Whereas men do not voluntarily do what is good for the state, (and thereby indirectly good for themselves or their posterity), the state needs a leader and arbiter, a sovereign (either an individual or a group, but something compact enough to make decisions on behalf of the state and act upon them). All of this is relatively uncontroversial, and as yet not specifically Christian, let alone protestant.

But here we arrive at the point of departure: if the sovereign makes and enforces laws for the state, binding upon the citizens, in order to curb their human tendency to do wrong, and if the sovereign is himself human, with those same tendencies to do wrong, then isn’t the establishment of a state (with its associated government) a bad idea, the replacement of many small uncoordinated evils with one big coordinated evil?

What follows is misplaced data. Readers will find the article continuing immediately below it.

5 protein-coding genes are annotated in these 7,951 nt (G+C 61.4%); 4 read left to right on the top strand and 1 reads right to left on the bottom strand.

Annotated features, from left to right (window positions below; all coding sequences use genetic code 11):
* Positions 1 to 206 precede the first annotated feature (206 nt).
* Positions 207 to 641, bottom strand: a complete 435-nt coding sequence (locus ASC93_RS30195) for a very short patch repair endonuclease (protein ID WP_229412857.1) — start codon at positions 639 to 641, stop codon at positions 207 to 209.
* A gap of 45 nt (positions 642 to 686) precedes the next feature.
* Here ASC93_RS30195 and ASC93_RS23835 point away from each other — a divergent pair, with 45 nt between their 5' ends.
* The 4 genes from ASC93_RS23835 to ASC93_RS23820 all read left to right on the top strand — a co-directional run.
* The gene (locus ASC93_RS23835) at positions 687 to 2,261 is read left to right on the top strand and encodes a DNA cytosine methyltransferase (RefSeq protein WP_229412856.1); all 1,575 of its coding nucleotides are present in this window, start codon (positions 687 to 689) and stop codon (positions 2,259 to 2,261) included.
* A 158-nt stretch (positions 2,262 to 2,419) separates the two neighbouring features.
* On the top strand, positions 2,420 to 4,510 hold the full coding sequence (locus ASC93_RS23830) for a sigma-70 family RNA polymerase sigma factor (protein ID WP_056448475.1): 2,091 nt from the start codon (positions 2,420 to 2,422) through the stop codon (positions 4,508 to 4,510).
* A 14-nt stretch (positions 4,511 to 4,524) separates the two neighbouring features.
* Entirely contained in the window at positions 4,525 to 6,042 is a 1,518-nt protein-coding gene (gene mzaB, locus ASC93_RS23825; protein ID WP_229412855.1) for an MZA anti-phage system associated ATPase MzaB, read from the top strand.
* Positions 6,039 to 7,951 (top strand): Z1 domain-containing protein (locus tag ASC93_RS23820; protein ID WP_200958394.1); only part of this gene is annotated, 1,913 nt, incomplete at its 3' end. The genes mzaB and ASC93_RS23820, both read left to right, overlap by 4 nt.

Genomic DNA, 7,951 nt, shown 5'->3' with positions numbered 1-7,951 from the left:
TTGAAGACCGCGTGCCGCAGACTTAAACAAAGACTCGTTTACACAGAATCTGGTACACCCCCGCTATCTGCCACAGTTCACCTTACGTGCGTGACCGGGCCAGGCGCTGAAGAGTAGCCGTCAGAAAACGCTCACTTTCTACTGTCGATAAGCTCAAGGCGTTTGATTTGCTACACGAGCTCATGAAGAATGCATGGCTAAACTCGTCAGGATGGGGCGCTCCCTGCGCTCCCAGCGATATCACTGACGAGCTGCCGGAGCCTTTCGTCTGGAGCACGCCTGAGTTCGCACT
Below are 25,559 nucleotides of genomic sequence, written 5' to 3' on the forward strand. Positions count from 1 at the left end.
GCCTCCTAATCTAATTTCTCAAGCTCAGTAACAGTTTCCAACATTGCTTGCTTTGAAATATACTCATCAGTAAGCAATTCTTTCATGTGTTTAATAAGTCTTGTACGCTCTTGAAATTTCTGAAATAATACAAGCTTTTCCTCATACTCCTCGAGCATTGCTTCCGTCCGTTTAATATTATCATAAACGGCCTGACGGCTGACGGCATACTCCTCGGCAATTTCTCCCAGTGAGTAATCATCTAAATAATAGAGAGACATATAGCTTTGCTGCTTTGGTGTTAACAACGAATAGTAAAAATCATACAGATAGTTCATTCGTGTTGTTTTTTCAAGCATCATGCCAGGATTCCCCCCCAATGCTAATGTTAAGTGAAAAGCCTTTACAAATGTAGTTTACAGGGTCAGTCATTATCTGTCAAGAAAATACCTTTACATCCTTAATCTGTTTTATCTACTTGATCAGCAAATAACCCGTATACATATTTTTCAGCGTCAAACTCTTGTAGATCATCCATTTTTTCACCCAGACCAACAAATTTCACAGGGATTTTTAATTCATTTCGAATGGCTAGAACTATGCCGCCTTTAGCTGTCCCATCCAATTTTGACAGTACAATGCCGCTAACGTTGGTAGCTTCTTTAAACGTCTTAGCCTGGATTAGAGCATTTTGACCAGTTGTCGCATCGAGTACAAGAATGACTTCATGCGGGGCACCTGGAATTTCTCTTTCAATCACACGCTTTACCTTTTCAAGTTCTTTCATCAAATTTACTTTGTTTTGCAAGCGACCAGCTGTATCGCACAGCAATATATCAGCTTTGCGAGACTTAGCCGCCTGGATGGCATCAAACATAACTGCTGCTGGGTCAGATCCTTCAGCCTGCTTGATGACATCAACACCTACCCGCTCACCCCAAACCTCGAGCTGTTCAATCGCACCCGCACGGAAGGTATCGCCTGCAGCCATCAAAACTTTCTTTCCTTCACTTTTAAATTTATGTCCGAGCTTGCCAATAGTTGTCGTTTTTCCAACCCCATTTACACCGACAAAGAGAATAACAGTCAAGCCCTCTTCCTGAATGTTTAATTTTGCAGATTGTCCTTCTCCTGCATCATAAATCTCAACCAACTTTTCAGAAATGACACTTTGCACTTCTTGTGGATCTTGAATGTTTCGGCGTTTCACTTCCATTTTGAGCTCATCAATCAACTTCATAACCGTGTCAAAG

The classical pre-Reformation Christian answer to this is that the sovereign must be self-regulating, in the manner in which a pious Christian is self-regulating. As long as kings were ordained by popes, and subject to being deposed by popes, this tied off all loose ends for those who submitted to papal authority. The king was sovereign by divine commission (ordination), and citizens were subject to the authority of the sovereign, but the sovereign held his authority on behalf of God, was chosen for his godly qualities, and was subject to the oversight of the Vicar of Christ, like all other ordained persons. Aquinas spelled out the classical position in requiring submission of all citizens to the authority of a legitimate sovereign, while recognizing not only a right but an obligation to rebel against an illegitimate sovereign. The judgment of the legitimacy of a sovereign was not the prerogative of the people, but action against an illegitimate sovereign was.